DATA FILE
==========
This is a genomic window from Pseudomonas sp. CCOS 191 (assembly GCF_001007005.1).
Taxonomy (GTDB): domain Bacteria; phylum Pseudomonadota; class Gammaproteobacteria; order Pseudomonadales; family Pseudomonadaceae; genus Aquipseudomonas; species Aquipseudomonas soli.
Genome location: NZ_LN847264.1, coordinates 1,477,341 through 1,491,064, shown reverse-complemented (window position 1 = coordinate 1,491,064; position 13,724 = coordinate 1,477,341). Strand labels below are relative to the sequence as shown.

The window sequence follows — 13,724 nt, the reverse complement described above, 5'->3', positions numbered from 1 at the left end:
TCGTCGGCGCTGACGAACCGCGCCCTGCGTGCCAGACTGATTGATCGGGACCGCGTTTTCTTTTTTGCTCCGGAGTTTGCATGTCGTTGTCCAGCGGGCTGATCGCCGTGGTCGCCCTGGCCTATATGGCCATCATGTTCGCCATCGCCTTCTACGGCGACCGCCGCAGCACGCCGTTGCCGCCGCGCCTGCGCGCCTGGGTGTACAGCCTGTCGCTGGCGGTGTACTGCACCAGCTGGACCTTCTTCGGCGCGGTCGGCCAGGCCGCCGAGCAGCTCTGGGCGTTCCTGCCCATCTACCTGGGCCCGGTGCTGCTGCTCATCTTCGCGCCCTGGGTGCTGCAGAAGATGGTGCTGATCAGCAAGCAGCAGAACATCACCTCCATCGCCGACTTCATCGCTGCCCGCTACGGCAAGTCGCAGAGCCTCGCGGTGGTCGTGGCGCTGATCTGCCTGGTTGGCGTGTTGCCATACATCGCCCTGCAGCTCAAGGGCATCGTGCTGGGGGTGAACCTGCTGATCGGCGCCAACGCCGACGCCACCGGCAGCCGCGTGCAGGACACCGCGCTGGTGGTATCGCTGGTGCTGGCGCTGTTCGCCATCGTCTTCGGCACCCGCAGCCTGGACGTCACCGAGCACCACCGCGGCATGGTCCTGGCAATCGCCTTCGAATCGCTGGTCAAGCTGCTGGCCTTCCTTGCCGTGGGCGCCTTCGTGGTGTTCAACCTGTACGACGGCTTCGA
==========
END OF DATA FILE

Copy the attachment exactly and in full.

This is a genomic window from Pseudomonas sp. CCOS 191 (assembly GCF_001007005.1).
Taxonomy (GTDB): domain Bacteria; phylum Pseudomonadota; class Gammaproteobacteria; order Pseudomonadales; family Pseudomonadaceae; genus Aquipseudomonas; species Aquipseudomonas soli.
Genome location: NZ_LN847264.1, coordinates 1,477,341 through 1,491,064, shown reverse-complemented (window position 1 = coordinate 1,491,064; position 13,724 = coordinate 1,477,341). Strand labels below are relative to the sequence as shown.

The window sequence follows — 13,724 nt, the reverse complement described above, 5'->3', positions numbered from 1 at the left end:
TCGTCGGCGCTGACGAACCGCGCCCTGCGTGCCAGACTGATTGATCGGGACCGCGTTTTCTTTTTTGCTCCGGAGTTTGCATGTCGTTGTCCAGCGGGCTGATCGCCGTGGTCGCCCTGGCCTATATGGCCATCATGTTCGCCATCGCCTTCTACGGCGACCGCCGCAGCACGCCGTTGCCGCCGCGCCTGCGCGCCTGGGTGTACAGCCTGTCGCTGGCGGTGTACTGCACCAGCTGGACCTTCTTCGGCGCGGTCGGCCAGGCCGCCGAGCAGCTCTGGGCGTTCCTGCCCATCTACCTGGGCCCGGTGCTGCTGCTCATCTTCGCGCCCTGGGTGCTGCAGAAGATGGTGCTGATCAGCAAGCAGCAGAACATCACCTCCATCGCCGACTTCATCGCTGCCCGCTACGGCAAGTCGCAGAGCCTCGCGGTGGTCGTGGCGCTGATCTGCCTGGTTGGCGTGTTGCCATACATCGCCCTGCAGCTCAAGGGCATCGTGCTGGGGGTGAACCTGCTGATCGGCGCCAACGCCGACGCCACCGGCAGCCGCGTGCAGGACACCGCGCTGGTGGTATCGCTGGTGCTGGCGCTGTTCGCCATCGTCTTCGGCACCCGCAGCCTGGACGTCACCGAGCACCACCGCGGCATGGTCCTGGCAATCGCCTTCGAATCGCTGGTCAAGCTGCTGGCCTTCCTTGCCGTGGGCGCCTTCGTGGTGTTCAACCTGTACGACGGCTTCGA